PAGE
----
HIV self-test prices to be slashed in half in 135 countries
International health agency Unitaid said it had closed a deal with US-based global healthcare company Viatris that will see blood-based HIV self-tests made available for under $2 across 135 low and middle-income countries.
GENEVA - Poorer countries are set to see their access to HIV self-tests increase dramatically following a deal to slash prices in half and boost production, Unitaid said Wednesday.
The international health agency said it had closed a deal with US-based global healthcare company Viatris that will see blood-based HIV self-tests made available for under $2 across 135 low and middle-income countries.
HIV self-tests are seen as vital tools to help people more easily discover their status and move towards the treatment they need, and thus also to reducing the HIV burden globally.
This is particularly relevant in poorer countries, where concerns around stigma and difficulties accessing healthcare can create significant barriers, said Unitaid, which works on innovations on major diseases.
"Access to self-tests has been recognised as a key factor in meeting the global goal of 90% of people knowing their HIV status," Unitaid spokesperson Herve Verhoosel said in a statement.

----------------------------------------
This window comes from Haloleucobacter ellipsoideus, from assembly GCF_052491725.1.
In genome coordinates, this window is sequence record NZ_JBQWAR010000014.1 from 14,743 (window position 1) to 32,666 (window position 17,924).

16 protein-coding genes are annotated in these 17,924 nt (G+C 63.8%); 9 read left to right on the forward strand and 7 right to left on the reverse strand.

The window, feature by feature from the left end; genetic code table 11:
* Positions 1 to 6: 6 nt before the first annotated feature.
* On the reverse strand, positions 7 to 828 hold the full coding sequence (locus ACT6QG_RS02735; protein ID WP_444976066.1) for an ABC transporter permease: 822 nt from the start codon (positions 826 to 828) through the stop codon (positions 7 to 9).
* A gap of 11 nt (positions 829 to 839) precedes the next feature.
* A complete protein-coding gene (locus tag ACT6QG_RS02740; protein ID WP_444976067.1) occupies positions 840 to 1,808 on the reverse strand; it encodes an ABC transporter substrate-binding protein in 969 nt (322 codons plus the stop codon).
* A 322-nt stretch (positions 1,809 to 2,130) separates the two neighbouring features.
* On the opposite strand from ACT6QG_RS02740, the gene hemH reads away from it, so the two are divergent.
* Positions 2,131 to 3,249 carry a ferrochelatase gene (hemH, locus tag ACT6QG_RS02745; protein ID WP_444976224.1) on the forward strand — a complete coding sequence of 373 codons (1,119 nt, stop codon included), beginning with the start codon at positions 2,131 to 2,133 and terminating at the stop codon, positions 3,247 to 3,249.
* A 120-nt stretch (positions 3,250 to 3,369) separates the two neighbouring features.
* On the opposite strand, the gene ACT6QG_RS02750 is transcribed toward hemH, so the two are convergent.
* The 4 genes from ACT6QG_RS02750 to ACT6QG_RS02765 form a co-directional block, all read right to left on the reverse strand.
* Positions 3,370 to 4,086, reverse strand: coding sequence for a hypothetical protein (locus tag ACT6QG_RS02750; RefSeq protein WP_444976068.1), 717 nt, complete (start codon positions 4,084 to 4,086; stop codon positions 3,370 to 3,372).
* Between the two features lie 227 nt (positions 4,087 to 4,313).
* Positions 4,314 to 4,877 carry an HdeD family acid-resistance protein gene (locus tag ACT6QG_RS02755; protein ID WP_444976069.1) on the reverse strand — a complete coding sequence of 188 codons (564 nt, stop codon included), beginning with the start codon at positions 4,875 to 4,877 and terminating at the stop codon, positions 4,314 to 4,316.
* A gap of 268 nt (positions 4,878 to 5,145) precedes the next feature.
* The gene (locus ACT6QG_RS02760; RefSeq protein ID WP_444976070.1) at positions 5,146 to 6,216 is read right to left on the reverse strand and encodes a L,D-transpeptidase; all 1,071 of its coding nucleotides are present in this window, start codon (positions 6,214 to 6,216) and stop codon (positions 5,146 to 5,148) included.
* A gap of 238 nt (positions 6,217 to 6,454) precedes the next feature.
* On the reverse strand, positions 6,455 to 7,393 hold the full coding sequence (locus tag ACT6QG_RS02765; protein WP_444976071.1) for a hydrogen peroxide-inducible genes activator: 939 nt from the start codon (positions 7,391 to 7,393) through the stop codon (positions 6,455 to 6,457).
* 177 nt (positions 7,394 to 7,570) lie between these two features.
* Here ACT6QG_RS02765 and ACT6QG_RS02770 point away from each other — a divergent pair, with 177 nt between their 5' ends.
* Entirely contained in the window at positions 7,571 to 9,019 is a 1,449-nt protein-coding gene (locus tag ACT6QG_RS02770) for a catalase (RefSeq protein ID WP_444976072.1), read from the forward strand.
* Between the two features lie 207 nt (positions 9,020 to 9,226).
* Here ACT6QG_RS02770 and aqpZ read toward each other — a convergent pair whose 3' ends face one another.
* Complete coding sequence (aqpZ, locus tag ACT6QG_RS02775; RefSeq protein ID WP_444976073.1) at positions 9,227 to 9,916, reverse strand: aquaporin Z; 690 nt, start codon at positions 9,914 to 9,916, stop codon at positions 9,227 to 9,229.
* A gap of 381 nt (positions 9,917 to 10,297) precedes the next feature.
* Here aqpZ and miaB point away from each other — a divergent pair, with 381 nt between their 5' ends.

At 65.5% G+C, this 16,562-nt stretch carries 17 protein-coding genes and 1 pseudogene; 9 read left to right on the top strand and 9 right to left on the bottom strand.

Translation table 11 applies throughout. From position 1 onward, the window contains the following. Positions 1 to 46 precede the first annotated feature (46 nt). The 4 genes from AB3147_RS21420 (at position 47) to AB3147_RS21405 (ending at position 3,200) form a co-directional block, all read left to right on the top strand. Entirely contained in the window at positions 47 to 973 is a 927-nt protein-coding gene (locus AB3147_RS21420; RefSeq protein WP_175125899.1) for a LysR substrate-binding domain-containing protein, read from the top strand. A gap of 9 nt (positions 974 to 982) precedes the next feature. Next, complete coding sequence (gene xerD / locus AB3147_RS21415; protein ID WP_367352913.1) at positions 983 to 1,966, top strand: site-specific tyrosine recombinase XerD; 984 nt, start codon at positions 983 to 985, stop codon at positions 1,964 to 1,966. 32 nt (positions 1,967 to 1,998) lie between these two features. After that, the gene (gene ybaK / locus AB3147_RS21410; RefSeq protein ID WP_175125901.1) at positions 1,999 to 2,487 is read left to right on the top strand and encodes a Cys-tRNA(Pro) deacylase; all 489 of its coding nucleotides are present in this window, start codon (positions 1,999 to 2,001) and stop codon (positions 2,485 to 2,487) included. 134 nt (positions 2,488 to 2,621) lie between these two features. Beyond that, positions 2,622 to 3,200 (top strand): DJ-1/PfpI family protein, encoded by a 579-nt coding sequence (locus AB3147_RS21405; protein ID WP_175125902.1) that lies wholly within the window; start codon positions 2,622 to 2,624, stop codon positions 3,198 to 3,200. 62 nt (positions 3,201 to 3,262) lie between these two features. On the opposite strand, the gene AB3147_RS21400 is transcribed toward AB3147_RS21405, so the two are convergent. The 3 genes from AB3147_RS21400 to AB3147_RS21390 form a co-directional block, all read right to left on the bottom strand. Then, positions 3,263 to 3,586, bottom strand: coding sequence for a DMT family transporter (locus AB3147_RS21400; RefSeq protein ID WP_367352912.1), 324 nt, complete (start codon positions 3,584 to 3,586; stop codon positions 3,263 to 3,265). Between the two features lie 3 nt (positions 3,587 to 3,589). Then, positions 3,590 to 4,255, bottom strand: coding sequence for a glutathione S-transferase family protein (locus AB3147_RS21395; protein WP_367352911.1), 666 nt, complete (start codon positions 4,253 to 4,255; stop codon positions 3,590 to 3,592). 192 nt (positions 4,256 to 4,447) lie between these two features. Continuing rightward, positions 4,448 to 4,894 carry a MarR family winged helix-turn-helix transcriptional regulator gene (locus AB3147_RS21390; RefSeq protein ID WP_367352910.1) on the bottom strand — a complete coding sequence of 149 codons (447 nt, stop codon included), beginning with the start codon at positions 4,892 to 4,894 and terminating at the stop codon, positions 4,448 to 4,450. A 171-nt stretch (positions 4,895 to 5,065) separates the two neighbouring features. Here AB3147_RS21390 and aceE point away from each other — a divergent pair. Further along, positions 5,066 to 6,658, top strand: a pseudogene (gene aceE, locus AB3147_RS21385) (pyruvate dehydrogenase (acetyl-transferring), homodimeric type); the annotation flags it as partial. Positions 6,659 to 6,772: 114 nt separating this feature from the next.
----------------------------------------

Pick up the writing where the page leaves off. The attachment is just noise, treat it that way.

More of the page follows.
In just the past six years, that rate has nearly doubled, from 45% to 81%, he said.
But achieving broader testing has been hampered by the fact that the market for HIV self-tests in low- and middle-income countries has been dominated by a single affordable oral HIV test, the OraSure.
That test is sold at cost in a limited number of poorer countries for $2, but elsewhere the price is higher, and other options have cost significantly more.
EIGHT MILLION UNAWARE OF STATUS
To try to fix that problem, Unitaid and US non-profit Population Services International (PSI) launched a call for proposals last July on ways to drive forward access to the tests.
The result was the Viatris deal, which Unitaid said should significantly expand the market and give countries more choice when it comes to self-tests.
This, Verhoosel said, would make "it easier to acquire the products and embed them in health systems, with the ultimate aim of helping the eight million people estimated to be unaware of their HIV status know they are infected and get treatment."
Meg Doherty, who heads the World Health Organization's global HIV, hepatitis and STI programmes, hailed "the wider availability of affordable HIV self-testing kits to increase access to testing."
She said Wednesday's announcement was timely at a time when the COVID -19 pandemic had in many places complicated access to a range of HIV services.
Self-testing allows "people to test when other options are difficult to access or restricted," she said.
In addition to Viatris, Unitaid said another recently developed blood-based HIV self-test from US-based health care company Abbott Laboratories, which is currently undergoing regulatory review, would also be part of the expanded Unitaid programme, which would see around one million tests distributed "to stimulate in-country demand".